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I have following statement and it compiles:

static unsigned char CMD[5] = {0x10,0x03,0x04,0x05,0x06};

int Class::functionA(int *buflen)
{
    ...
    int length = sizeof(CMD); + *buflen; // compiler should cry! why not?
    ...
}

Why I get no compiler error?

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2  
What compiler? Do you compile with warnings on? When I compile with g++ -Wall -Wextra -pedantic I get "warning: statement has no effect", and clang++ -Wall -Wextra -pedantic gives "warning: expression result unused". –  R. Martinho Fernandes Feb 7 '12 at 10:23

3 Answers 3

up vote 8 down vote accepted
+ *buflen;

Is a valid application of the unary + operator on an int&, it's basically a noop. It's the same as if you wrote this:

int i = 5;
+i; // noop

See here for what the unary operator+ actually does to integers, and here what you can practically do with it.

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1  
"it's basically a noop" - in some implementations it's equivalent to if (!buflen) kill(getpid(), SIGSEGV); or what-have-you ;-). But that might depend entirely on optimization options, and I do agree that all being well it does nothing. –  Steve Jessop Feb 7 '12 at 10:48
    
@Steve: Uh, yeah, assuming that buflen actually points to something valid. :) –  Xeo Feb 7 '12 at 10:54

Because it isn't wrong, just a statement with no effect.

If you compile (gcc/g++) with the flag -Wall you'll see.

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I guess from this Question's title "After semicolon another command and it compiles" that you think that there can only be one command/statement per line?

As you noticed, this is false. C++ and C are free-form languages (which means that you can arrange the symbols in any way you see fit). The semicolon is just a statement terminator.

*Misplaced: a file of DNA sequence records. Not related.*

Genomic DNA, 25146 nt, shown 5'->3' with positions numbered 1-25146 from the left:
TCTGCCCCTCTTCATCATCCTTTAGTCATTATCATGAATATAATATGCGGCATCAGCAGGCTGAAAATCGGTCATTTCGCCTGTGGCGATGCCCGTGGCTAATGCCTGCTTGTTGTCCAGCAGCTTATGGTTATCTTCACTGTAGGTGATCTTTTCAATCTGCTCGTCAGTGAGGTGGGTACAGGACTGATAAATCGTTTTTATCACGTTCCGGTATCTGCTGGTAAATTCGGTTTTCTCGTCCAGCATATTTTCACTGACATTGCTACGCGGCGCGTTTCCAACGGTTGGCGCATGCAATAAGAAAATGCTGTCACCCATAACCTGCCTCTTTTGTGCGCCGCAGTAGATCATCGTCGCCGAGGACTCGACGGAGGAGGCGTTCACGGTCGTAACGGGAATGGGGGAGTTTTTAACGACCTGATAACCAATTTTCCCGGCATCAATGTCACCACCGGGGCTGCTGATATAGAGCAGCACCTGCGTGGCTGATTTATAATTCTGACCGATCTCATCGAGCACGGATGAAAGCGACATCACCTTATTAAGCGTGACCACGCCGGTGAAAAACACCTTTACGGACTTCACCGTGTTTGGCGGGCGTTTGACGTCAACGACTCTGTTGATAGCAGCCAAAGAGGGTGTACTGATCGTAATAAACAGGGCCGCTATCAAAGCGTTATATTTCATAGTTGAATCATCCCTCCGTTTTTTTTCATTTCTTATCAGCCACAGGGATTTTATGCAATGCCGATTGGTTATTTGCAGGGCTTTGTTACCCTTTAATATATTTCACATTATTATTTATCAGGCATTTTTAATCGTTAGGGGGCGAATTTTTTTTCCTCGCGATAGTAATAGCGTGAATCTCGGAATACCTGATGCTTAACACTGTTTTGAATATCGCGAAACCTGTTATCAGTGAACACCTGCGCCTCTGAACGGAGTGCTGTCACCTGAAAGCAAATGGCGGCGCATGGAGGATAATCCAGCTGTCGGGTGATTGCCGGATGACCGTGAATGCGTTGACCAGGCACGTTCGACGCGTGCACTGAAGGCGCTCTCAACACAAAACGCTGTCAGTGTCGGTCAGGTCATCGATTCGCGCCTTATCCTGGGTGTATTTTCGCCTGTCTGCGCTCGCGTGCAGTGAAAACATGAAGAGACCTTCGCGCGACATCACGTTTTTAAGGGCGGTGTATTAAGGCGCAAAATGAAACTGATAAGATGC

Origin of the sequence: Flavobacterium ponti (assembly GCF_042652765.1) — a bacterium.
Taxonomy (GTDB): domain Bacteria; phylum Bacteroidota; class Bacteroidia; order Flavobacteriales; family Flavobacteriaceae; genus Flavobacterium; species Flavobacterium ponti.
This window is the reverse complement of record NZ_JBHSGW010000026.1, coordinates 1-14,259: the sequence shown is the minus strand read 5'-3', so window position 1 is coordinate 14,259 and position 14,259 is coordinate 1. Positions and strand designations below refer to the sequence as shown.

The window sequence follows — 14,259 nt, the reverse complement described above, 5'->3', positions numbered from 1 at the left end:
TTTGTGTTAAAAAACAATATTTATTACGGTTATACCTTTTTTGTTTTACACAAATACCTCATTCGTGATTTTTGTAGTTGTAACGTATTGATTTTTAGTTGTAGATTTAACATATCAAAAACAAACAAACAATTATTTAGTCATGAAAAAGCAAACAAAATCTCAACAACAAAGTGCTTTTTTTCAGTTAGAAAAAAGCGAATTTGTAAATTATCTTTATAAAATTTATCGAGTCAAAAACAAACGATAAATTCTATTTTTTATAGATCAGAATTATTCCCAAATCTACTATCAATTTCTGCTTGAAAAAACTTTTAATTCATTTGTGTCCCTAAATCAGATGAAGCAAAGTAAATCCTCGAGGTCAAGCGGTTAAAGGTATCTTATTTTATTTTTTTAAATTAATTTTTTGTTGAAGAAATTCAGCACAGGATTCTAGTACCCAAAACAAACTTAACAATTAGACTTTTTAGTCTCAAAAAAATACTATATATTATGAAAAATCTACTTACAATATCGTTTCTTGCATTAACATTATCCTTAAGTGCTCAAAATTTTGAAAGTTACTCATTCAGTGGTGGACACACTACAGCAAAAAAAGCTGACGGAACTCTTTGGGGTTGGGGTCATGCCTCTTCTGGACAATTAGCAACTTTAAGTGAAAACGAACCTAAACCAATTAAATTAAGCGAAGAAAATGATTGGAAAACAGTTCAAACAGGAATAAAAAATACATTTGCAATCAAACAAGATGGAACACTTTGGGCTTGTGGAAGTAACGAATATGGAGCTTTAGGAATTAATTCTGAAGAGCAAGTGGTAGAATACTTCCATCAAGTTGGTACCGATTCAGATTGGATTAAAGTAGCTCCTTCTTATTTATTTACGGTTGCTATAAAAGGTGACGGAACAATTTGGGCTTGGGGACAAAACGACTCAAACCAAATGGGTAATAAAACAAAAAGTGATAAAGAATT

You may write foo();bar(); or

foo();
bar();

Both (and more) arrangements are totally fine. By the way, that's a feature, not a bug. Some languages (Python, early Fortran) don't have that property.

As others have correctly pointed out, your specific statement is a no-op, a statement without any effect. Some compilers might warn you about that - but no compiler will warn you about multiple statements on one line.

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1  
Python allows multiple statements on the same line. What Python restricts is where you can break a single statement into multiple lines. –  James Kanze Feb 7 '12 at 11:41
    
Yeah, I know that. In this case the problem was the + operator (see answer from Xeo)! –  leon22 Feb 7 '12 at 12:05
    
@JamesKanze: Yes, that's correct. I meant it more like "Python is not a free-form language". But I can see that this specific "multiple statements on one line" case here is not a good example. –  rwos Feb 7 '12 at 12:32

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